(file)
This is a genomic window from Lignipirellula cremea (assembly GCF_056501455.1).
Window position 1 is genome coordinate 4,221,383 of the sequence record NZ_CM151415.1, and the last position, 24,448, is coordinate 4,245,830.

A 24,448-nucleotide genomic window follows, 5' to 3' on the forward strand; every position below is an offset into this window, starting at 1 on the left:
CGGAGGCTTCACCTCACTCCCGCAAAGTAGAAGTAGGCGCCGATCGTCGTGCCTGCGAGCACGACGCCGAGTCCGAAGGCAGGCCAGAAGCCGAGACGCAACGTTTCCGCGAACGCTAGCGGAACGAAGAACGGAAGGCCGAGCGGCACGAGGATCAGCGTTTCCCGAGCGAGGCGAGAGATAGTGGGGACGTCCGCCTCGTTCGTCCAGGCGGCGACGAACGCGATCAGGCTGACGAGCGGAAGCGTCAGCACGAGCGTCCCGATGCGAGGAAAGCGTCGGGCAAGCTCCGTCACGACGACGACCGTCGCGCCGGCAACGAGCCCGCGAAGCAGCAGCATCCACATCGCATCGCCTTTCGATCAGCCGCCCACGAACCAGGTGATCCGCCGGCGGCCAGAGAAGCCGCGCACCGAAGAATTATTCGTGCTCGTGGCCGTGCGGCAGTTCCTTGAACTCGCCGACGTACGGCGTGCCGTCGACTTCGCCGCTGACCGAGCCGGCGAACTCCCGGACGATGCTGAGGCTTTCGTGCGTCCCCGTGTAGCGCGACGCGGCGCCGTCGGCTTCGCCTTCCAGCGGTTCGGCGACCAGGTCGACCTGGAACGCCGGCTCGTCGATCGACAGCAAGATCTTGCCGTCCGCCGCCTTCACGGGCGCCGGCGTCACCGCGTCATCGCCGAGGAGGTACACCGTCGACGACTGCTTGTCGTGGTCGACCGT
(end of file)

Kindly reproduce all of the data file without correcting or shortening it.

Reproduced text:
This is a genomic window from Lignipirellula cremea (assembly GCF_056501455.1).
Window position 1 is genome coordinate 4,221,383 of the sequence record NZ_CM151415.1, and the last position, 24,448, is coordinate 4,245,830.

A 24,448-nucleotide genomic window follows, 5' to 3' on the forward strand; every position below is an offset into this window, starting at 1 on the left:
CGGAGGCTTCACCTCACTCCCGCAAAGTAGAAGTAGGCGCCGATCGTCGTGCCTGCGAGCACGACGCCGAGTCCGAAGGCAGGCCAGAAGCCGAGACGCAACGTTTCCGCGAACGCTAGCGGAACGAAGAACGGAAGGCCGAGCGGCACGAGGATCAGCGTTTCCCGAGCGAGGCGAGAGATAGTGGGGACGTCCGCCTCGTTCGTCCAGGCGGCGACGAACGCGATCAGGCTGACGAGCGGAAGCGTCAGCACGAGCGTCCCGATGCGAGGAAAGCGTCGGGCAAGCTCCGTCACGACGACGACCGTCGCGCCGGCAACGAGCCCGCGAAGCAGCAGCATCCACATCGCATCGCCTTTCGATCAGCCGCCCACGAACCAGGTGATCCGCCGGCGGCCAGAGAAGCCGCGCACCGAAGAATTATTCGTGCTCGTGGCCGTGCGGCAGTTCCTTGAACTCGCCGACGTACGGCGTGCCGTCGACTTCGCCGCTGACCGAGCCGGCGAACTCCCGGACGATGCTGAGGCTTTCGTGCGTCCCCGTGTAGCGCGACGCGGCGCCGTCGGCTTCGCCTTCCAGCGGTTCGGCGACCAGGTCGACCTGGAACGCCGGCTCGTCGATCGACAGCAAGATCTTGCCGTCCGCCGCCTTCACGGGCGCCGGCGTCACCGCGTCATCGCCGAGGAGGTACACCGTCGACGACTGCTTGTCGTGGTCGACCGT